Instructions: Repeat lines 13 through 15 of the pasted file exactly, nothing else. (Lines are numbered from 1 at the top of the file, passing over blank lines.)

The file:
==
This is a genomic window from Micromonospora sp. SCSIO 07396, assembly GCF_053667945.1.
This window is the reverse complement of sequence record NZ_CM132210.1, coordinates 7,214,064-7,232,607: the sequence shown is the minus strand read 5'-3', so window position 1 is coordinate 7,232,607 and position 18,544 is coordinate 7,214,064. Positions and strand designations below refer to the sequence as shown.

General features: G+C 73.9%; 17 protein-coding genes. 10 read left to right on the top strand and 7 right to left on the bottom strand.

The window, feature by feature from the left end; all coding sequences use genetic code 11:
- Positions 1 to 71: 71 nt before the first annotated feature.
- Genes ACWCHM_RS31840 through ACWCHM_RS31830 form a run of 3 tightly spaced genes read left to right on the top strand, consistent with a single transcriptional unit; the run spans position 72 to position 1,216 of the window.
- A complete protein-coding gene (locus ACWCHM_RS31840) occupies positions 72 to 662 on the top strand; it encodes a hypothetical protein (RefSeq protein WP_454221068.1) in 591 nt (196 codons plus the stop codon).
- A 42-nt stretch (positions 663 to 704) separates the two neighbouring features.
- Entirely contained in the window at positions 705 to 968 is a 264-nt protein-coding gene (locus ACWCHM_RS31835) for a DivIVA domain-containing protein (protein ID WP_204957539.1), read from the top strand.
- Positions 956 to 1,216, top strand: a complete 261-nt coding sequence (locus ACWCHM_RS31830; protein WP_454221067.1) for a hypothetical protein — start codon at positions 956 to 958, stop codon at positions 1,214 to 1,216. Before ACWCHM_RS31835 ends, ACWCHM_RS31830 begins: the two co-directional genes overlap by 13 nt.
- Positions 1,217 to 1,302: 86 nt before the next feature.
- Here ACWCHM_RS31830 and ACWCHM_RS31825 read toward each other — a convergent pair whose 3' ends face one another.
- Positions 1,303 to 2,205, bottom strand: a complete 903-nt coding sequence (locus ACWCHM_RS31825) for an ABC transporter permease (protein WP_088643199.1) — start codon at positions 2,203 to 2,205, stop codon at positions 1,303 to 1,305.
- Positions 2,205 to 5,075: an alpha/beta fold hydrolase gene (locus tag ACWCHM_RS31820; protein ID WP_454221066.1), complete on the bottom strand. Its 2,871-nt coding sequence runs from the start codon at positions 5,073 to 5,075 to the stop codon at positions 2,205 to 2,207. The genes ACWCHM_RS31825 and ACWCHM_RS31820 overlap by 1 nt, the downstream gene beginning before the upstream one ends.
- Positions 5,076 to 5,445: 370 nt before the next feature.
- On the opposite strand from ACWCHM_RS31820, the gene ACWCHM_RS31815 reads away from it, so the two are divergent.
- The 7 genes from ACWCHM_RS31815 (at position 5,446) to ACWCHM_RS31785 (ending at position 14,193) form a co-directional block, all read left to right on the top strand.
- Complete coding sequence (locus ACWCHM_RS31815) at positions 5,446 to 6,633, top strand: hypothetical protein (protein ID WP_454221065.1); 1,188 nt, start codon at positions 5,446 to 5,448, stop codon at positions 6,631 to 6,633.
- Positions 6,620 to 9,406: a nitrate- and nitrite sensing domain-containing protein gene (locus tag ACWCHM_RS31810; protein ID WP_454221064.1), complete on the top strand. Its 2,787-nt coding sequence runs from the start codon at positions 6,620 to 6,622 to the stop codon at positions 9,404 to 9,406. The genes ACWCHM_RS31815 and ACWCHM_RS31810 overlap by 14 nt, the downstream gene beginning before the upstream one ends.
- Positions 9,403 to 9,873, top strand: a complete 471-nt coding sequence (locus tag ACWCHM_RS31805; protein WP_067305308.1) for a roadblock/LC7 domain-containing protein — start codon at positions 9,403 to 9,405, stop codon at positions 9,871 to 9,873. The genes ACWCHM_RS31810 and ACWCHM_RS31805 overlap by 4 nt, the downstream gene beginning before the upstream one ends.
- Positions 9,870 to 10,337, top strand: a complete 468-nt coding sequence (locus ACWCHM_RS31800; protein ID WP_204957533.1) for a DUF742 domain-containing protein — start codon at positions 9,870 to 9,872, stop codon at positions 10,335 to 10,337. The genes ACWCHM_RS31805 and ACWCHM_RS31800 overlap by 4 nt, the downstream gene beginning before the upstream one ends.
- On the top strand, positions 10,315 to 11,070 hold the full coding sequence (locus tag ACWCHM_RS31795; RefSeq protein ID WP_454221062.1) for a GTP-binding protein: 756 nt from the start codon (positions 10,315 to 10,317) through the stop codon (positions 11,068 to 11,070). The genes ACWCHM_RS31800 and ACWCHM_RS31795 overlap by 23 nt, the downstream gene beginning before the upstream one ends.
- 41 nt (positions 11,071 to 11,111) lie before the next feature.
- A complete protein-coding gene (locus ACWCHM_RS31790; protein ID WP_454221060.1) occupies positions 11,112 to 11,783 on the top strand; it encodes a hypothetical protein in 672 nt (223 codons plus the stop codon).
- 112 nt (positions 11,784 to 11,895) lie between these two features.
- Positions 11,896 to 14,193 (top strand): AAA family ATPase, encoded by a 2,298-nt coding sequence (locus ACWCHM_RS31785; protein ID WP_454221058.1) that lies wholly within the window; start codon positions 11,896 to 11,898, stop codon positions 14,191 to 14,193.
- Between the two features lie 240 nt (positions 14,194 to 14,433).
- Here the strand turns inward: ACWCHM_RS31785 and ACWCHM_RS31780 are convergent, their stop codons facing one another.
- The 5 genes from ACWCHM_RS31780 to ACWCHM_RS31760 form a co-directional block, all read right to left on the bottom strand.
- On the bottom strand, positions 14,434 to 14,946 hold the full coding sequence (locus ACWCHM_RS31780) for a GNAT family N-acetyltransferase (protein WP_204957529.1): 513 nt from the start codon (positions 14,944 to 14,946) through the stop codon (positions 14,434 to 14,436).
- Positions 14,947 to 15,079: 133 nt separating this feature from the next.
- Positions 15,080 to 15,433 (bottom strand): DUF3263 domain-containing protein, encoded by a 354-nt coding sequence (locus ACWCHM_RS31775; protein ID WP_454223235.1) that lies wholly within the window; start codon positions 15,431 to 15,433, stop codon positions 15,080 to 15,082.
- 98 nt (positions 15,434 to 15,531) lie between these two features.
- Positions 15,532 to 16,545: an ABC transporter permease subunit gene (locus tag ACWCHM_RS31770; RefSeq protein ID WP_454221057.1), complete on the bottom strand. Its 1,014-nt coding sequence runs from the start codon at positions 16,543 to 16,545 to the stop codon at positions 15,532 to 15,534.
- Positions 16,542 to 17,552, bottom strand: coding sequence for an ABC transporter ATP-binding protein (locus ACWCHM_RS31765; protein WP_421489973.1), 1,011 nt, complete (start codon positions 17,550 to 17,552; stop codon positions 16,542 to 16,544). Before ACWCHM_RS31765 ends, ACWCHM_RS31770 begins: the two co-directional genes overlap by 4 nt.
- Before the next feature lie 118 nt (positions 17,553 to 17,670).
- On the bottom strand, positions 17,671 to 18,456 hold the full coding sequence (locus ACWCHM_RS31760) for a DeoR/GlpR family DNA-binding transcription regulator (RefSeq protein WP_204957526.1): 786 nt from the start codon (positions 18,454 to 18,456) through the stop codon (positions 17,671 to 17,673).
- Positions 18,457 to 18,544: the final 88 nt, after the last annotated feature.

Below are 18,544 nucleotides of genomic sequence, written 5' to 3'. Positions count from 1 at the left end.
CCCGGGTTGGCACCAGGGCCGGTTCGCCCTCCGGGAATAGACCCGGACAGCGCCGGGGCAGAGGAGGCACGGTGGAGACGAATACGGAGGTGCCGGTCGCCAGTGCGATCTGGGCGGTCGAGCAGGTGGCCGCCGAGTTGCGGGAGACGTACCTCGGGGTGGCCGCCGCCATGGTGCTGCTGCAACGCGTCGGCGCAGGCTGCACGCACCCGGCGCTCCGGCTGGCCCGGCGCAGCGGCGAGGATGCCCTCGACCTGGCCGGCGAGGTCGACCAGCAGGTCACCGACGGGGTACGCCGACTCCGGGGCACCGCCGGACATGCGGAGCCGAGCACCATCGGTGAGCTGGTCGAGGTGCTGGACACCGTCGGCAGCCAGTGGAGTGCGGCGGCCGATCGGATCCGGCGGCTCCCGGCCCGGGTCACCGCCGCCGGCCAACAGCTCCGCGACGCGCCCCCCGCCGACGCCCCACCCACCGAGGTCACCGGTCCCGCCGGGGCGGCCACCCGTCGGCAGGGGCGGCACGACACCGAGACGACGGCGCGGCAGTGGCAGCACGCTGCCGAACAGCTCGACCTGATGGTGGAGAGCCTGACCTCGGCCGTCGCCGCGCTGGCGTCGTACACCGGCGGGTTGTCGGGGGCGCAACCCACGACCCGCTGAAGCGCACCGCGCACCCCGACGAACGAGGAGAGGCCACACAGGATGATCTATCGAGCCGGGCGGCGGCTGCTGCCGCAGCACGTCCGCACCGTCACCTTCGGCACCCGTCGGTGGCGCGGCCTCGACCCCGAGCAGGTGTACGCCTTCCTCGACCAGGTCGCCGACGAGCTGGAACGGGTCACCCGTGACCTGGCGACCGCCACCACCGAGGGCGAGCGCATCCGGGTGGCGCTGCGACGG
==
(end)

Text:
- Positions 1,303 to 2,205, bottom strand: a complete 903-nt coding sequence (locus ACWCHM_RS31825) for an ABC transporter permease (protein WP_088643199.1) — start codon at positions 2,203 to 2,205, stop codon at positions 1,303 to 1,305.
- Positions 2,205 to 5,075: an alpha/beta fold hydrolase gene (locus tag ACWCHM_RS31820; protein ID WP_454221066.1), complete on the bottom strand. Its 2,871-nt coding sequence runs from the start codon at positions 5,073 to 5,075 to the stop codon at positions 2,205 to 2,207. The genes ACWCHM_RS31825 and ACWCHM_RS31820 overlap by 1 nt, the downstream gene beginning before the upstream one ends.
- Positions 5,076 to 5,445: 370 nt before the next feature.